Convento del Carmine, now used as the Town Hall.
along the old Strada Reale, now Via Umberto I, which is lined with
occasional noble palazzi, unfortunately in a poor condition. On
Cia Cumbo Borgia, running alongside Umberto I, stands the Duomo
Nuovo (the new cathedral) erected in the 1930s, which preserves
some prized paintings: on the main altar, figures of St. Peter and
St. Paul (1531) frame the wooden statue of St. Stephen; these panels
from a dismantled polyptych are by Antonello de Saliba, who also
painted the Adoration of the Shepherds; the luminous Annunciation,
painted with vibrant colours typical of the Venetian School, and
the Saint Nicholas Enthroned with scenes from his life are both
attributed to Antonio Giuffrè, a painter of the Antonelli
school (late 15th century).
the intersection with Via Cristoforo Colombo is the Villino Greco,
in the Liberty style, with fine friezes of stylised flowers and
excursion – About 8km by car
the Lungomare Garibaldi along the seafront, overlooked by the elegant
1700’s façade of Palazzo Marchesi D’Amico; cross
the waterfront district of Vaccarella (beginning with the piazza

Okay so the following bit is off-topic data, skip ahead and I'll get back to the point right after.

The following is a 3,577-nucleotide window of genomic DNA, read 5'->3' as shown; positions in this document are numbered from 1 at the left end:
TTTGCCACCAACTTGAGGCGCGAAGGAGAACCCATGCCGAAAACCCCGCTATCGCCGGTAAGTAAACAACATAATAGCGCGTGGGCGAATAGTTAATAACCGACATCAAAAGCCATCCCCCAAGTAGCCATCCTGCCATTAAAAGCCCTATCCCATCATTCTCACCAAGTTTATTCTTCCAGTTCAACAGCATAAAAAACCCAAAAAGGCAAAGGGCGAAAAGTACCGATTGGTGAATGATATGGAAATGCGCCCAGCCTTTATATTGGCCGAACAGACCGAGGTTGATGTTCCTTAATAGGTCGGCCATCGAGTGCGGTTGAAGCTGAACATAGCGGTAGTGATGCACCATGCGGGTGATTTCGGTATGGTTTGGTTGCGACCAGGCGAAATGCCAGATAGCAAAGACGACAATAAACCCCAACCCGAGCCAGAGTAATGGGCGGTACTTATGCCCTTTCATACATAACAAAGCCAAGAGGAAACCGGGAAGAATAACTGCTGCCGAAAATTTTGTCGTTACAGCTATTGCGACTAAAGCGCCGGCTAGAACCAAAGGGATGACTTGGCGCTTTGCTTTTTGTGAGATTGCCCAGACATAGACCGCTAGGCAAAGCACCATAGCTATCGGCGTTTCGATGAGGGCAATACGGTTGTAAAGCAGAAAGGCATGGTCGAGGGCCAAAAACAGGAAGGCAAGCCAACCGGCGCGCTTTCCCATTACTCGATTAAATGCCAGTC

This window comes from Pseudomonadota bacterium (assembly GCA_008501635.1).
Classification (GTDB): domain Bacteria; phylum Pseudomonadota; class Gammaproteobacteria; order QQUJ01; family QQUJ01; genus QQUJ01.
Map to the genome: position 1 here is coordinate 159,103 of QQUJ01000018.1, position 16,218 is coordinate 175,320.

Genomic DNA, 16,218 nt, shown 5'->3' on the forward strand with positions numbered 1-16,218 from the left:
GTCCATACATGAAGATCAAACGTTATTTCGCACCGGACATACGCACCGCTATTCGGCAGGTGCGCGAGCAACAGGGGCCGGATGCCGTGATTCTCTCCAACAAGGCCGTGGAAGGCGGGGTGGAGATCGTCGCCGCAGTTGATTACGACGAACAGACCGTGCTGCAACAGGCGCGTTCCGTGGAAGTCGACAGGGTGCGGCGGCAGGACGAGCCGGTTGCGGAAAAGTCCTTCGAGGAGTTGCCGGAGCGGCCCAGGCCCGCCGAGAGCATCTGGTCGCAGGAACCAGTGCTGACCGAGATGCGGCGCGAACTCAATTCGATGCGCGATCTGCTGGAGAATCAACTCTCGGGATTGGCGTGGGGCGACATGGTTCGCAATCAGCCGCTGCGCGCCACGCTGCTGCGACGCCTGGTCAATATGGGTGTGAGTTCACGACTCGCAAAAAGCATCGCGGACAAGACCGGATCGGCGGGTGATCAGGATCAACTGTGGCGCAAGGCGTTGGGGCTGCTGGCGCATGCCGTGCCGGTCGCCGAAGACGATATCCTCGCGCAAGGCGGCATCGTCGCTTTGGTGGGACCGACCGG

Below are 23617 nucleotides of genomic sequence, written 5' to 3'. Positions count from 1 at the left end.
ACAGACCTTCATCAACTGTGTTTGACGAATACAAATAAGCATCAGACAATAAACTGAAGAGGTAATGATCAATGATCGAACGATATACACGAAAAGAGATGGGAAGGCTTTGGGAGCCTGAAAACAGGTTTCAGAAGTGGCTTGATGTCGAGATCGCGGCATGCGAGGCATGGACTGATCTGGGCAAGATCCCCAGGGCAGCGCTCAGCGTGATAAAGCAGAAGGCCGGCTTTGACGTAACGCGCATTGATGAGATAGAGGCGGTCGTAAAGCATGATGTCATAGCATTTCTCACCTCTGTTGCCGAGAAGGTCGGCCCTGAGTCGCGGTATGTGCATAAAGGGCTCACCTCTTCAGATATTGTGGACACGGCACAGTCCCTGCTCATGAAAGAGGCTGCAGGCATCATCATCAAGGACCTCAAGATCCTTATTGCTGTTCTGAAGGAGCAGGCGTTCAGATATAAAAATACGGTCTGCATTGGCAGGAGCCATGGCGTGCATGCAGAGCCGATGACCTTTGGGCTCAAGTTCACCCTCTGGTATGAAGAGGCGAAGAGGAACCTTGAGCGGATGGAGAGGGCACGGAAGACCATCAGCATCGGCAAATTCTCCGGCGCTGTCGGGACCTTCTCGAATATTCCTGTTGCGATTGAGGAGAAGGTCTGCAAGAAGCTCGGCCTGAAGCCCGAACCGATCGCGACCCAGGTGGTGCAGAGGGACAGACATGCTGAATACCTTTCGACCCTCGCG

before the Chiesa di Santa Maria Maggiore) and follow the panoramic
road which runs along the eastern side of the Milazzo promontory
to the end. Once at Capo di Milazzo, pause to admire the enchanting
and beautifully colored panorama; intense greens merging with the
burnt browns of the Mediterranean maquis extend over the rocky spur
to blend with the dazzling blue of the sea beyond. From Piazza Sant’Antonio,
a short flight of steps leads down to the Santuario di Sant’Antonio
da Padova, overlooking the bay of the same name. Built within a
grotto believed to have given refuge to the Saint during a storm
in 1221, it became a place of pilgrimage. It was converted into
a sanctuary in 1575 under the patronage of noble Andrea Guerrera
and further endowed with altars, marble decorations and panels in
shallow relief during the 18th century.
to the town centre following the road that runs the ridge of the
little peninsula, past several elegant villas; fork right along
the road to Monte Trino, the highest point on this strip of land,
unfortunately spoilt by the erection of telecommunications transmitters.
The name is all that remains of a temple possibly dedicated to the
pagan triad of Apollo, Diana and Isis (or Osiris), dating from the